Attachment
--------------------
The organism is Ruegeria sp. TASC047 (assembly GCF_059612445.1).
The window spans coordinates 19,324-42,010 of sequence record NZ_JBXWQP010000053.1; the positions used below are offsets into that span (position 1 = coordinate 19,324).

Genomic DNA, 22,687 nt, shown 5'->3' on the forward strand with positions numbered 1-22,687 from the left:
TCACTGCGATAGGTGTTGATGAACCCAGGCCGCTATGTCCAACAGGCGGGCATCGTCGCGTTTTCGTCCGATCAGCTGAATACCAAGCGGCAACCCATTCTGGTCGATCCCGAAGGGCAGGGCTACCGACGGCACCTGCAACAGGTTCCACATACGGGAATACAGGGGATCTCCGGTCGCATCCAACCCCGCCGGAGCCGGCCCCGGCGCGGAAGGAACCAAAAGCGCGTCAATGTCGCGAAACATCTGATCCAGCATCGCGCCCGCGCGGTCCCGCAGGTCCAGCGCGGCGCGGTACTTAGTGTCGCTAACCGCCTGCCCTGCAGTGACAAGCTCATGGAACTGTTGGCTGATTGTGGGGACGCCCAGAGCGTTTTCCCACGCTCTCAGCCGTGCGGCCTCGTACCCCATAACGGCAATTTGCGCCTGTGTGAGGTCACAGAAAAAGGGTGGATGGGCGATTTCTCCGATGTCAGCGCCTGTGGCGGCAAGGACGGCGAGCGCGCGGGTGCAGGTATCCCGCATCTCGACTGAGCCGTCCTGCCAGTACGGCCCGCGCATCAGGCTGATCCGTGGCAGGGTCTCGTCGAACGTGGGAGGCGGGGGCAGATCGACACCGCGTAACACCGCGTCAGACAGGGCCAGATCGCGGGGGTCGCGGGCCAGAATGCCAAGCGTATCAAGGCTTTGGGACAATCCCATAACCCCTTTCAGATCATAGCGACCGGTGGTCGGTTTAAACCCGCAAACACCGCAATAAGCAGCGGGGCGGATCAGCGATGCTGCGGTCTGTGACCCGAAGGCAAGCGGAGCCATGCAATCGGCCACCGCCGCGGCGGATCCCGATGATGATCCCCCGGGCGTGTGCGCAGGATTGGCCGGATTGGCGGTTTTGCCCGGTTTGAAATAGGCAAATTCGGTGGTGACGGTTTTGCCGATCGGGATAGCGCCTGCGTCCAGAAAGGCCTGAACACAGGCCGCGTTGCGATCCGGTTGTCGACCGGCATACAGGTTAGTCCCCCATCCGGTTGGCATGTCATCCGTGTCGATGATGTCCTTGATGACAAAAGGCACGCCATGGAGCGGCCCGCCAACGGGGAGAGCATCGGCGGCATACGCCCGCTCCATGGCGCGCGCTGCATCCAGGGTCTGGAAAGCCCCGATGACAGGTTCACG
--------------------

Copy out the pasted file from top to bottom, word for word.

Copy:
The organism is Ruegeria sp. TASC047 (assembly GCF_059612445.1).
The window spans coordinates 19,324-42,010 of sequence record NZ_JBXWQP010000053.1; the positions used below are offsets into that span (position 1 = coordinate 19,324).

Genomic DNA, 22,687 nt, shown 5'->3' on the forward strand with positions numbered 1-22,687 from the left:
TCACTGCGATAGGTGTTGATGAACCCAGGCCGCTATGTCCAACAGGCGGGCATCGTCGCGTTTTCGTCCGATCAGCTGAATACCAAGCGGCAACCCATTCTGGTCGATCCCGAAGGGCAGGGCTACCGACGGCACCTGCAACAGGTTCCACATACGGGAATACAGGGGATCTCCGGTCGCATCCAACCCCGCCGGAGCCGGCCCCGGCGCGGAAGGAACCAAAAGCGCGTCAATGTCGCGAAACATCTGATCCAGCATCGCGCCCGCGCGGTCCCGCAGGTCCAGCGCGGCGCGGTACTTAGTGTCGCTAACCGCCTGCCCTGCAGTGACAAGCTCATGGAACTGTTGGCTGATTGTGGGGACGCCCAGAGCGTTTTCCCACGCTCTCAGCCGTGCGGCCTCGTACCCCATAACGGCAATTTGCGCCTGTGTGAGGTCACAGAAAAAGGGTGGATGGGCGATTTCTCCGATGTCAGCGCCTGTGGCGGCAAGGACGGCGAGCGCGCGGGTGCAGGTATCCCGCATCTCGACTGAGCCGTCCTGCCAGTACGGCCCGCGCATCAGGCTGATCCGTGGCAGGGTCTCGTCGAACGTGGGAGGCGGGGGCAGATCGACACCGCGTAACACCGCGTCAGACAGGGCCAGATCGCGGGGGTCGCGGGCCAGAATGCCAAGCGTATCAAGGCTTTGGGACAATCCCATAACCCCTTTCAGATCATAGCGACCGGTGGTCGGTTTAAACCCGCAAACACCGCAATAAGCAGCGGGGCGGATCAGCGATGCTGCGGTCTGTGACCCGAAGGCAAGCGGAGCCATGCAATCGGCCACCGCCGCGGCGGATCCCGATGATGATCCCCCGGGCGTGTGCGCAGGATTGGCCGGATTGGCGGTTTTGCCCGGTTTGAAATAGGCAAATTCGGTGGTGACGGTTTTGCCGATCGGGATAGCGCCTGCGTCCAGAAAGGCCTGAACACAGGCCGCGTTGCGATCCGGTTGTCGACCGGCATACAGGTTAGTCCCCCATCCGGTTGGCATGTCATCCGTGTCGATGATGTCCTTGATGACAAAAGGCACGCCATGGAGCGGCCCGCCAACGGGGAGAGCATCGGCGGCATACGCCCGCTCCATGGCGCGCGCTGCATCCAGGGTCTGGAAAGCCCCGATGACAGGTTCACG